See BPI’s recommendations here.

3. Intelligence Sharing, Stronger Security: BITS Statement on the Administration’s Revised Critical Infrastructure Policy

The Administration issued a National Security Memorandum on Critical Infrastructure Security and Resilience this week, updating Presidential Policy Directive 21 (PPD 21), which establishes a uniform national policy for identifying and mitigating threats to U.S. critical infrastructure. The policy applies to all government agencies and is intended to protect the 16 critical infrastructure sectors – including financial services – that are considered most vital to our national security and economic interests.

BPI’s Heather Hogsett stated: “BPI strongly supports the National Security Memorandum and commends the Administration for its ongoing commitment to strong public-private partnerships. The memorandum builds on effective approaches to strengthening security and resilience and recognizes that critical infrastructure entities are the first line of defense against nation-state attacks and cybercriminals. It will also support the financial sector by enhancing collaboration with national security agencies to ensure the intelligence community collects, analyzes and disseminates timely information on threats to critical infrastructure to support national-level systemic risk mitigation. We look forward to continued collaboration with Treasury, CISA and the Administration to ensure the memorandum’s successful implementation.”

What Has Changed?

  • Treasury remains the primary cybersecurity point of contact for banks. The memorandum updates the roles and responsibilities of federal agencies and helps to clear up potential redundancies between CISA, Treasury and the prudential banking regulators.
  • CISA is responsible for cross-sector risk mitigation efforts. Information sharing and collaboration between sectors of the economy help to prioritize preparedness and response activities and can minimize contagion during an incident. Emphasizing this as a top priority for CISA will help drive progress.
  • The intelligence community will play a bigger role in critical infrastructure protection. The directive will require the intelligence agencies to prioritize critical infrastructure protection in internal policies, annual budgets and planning efforts so that the private sector receives timely and actionable threat information.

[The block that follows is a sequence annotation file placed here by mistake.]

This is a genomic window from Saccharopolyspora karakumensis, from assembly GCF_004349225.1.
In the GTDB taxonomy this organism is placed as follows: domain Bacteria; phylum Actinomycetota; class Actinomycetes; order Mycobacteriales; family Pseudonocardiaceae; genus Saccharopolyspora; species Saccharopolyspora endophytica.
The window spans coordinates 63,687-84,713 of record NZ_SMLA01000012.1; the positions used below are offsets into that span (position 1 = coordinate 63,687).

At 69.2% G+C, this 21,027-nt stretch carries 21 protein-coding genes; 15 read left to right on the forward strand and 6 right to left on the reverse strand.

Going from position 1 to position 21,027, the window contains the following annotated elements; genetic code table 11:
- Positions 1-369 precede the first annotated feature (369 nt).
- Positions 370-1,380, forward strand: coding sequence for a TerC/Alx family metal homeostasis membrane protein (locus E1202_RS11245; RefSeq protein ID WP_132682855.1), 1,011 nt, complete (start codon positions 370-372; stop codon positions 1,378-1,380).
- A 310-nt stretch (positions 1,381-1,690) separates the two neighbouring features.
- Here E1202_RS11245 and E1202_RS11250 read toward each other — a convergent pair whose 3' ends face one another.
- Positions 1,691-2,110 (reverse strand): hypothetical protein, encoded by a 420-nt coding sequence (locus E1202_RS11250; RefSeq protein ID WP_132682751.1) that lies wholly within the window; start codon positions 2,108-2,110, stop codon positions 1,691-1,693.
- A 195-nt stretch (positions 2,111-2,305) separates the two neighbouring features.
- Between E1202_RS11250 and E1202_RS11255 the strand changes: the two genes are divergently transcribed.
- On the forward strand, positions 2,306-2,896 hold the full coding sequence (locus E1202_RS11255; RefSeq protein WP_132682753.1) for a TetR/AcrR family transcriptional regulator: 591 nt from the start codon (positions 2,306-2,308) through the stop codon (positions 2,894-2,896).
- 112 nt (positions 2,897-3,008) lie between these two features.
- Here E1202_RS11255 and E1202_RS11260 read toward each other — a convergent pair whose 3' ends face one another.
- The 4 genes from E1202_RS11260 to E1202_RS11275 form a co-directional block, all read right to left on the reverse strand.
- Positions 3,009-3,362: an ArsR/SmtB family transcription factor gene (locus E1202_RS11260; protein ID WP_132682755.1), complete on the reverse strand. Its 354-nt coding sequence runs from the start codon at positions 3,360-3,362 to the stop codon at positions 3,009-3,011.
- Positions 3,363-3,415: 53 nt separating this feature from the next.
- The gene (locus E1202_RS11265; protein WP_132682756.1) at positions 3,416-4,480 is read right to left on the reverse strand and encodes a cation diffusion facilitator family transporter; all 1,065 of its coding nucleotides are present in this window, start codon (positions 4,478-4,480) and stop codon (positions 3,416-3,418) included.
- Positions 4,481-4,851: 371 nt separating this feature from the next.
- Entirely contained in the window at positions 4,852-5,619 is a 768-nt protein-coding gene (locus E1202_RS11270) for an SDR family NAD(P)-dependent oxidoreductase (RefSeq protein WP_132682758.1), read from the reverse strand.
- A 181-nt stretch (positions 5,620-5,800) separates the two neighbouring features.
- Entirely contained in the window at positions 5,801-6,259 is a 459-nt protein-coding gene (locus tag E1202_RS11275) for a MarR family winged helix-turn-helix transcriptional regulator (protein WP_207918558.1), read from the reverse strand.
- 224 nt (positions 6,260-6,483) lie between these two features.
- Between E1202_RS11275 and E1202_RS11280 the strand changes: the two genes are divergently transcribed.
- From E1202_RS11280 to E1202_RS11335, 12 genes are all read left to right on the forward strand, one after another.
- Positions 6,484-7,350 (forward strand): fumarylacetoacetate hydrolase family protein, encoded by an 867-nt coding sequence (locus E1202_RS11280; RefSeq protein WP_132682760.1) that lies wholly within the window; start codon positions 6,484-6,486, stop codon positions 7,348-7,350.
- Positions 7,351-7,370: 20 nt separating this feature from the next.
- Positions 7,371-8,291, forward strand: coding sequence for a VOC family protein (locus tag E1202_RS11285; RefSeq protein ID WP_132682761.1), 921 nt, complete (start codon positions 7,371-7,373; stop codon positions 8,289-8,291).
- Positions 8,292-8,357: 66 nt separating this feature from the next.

• Rules for how systemically important entities are designated will change. Banks are already subject to the systemically important financial institution (SIFI) designation as well as other designations from past executive orders. These changes will better align risk designations to avoid duplication and ensure they are tailored to the risks facing financial institutions. The new “systemically important entity” designation will help identify and prioritize national systemic risks across all sectors of the economy and Treasury will have direct input into these designations on behalf of the financial services sector.

4. How Big Is Jane Street? A Size Perspective on One of the Nonbanks Dominating the Trading World

The biggest trading desks and investment banks are, increasingly, not banks, and a recent Financial Times Alphaville article shows just how large some of these nonbanks’ market shares are. Jane Street, a trading firm that is particularly dominant in fixed-income ETFs, accounted for 10.4 percent of all North American equity trading last year. Last year, its monthly ETF trading volumes averaged $527 billion, or about 14 percent of U.S. ETF trading volumes and 20 percent of Europe’s. That’s about 5x the London Stock Exchange’s entire trading volumes in 2023. Jane Street accounts for 41 percent of all primary market activity in fixed-income ETFs, according to Alphaville, which dug through its bond prospectus for these figures. “The trading firm has used this as a bridgehead to break into corporate bond trading territory long dominated by banks,” the article says. Jane Street’s gross revenues were $21.9 billion in 2023 – equivalent to 1/7th of the combined equity, bond, currency and commodity trading revenues of all the major global investment banks last year.

5. Federal Prosecutors Probe Block for Processing Crypto Transactions for Terrorist Groups

Federal prosecutors are probing internal practices at Block, the owner of payment platforms Square and Cash App, according to NBC News. A former employee showed prosecutors in the Southern District of New York documents to support allegations that Square processed thousands of transactions involving sanctioned countries and that Block processed crypto transactions for terrorists. Block failed to collect enough information on customers to assess their risks and failed to report certain transactions to the government as required by law, according to the former employee’s allegations.

In Case You Missed It

The Crypto Ledger

Here’s what’s new in crypto.

  • Binance founder sentenced: Binance founder and former CEO Changpeng Zhao was sentenced this week to four months in prison after pleading guilty to enabling money laundering. The sentence strikes a stark contrast with fellow crypto titan Sam Bankman-Fried’s 25-year sentence in another recent case.
  • Custodia to appeal: Crypto firm Custodia plans to appeal a court’s ruling in favor of the Federal Reserve in the firm’s lawsuit against the central bank. The U.S. district court ruled that the Federal Reserve Bank of Kansas City had the discretion to deny Custodia a Fed master account, which would have given it access to the federal payments system.

Truist Launches Financial Education Program for High School, College Students

Truist this week announced the launch of the Truist Life, Money, and Choices financial education program. The program, aimed at empowering younger generations with financial literacy and skills, is geared toward community organizations serving high school and college students.

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The views expressed do not necessarily reflect those of the Bank Policy Institute’s member banks, and are not intended to be, and should not be construed as, legal advice of any kind.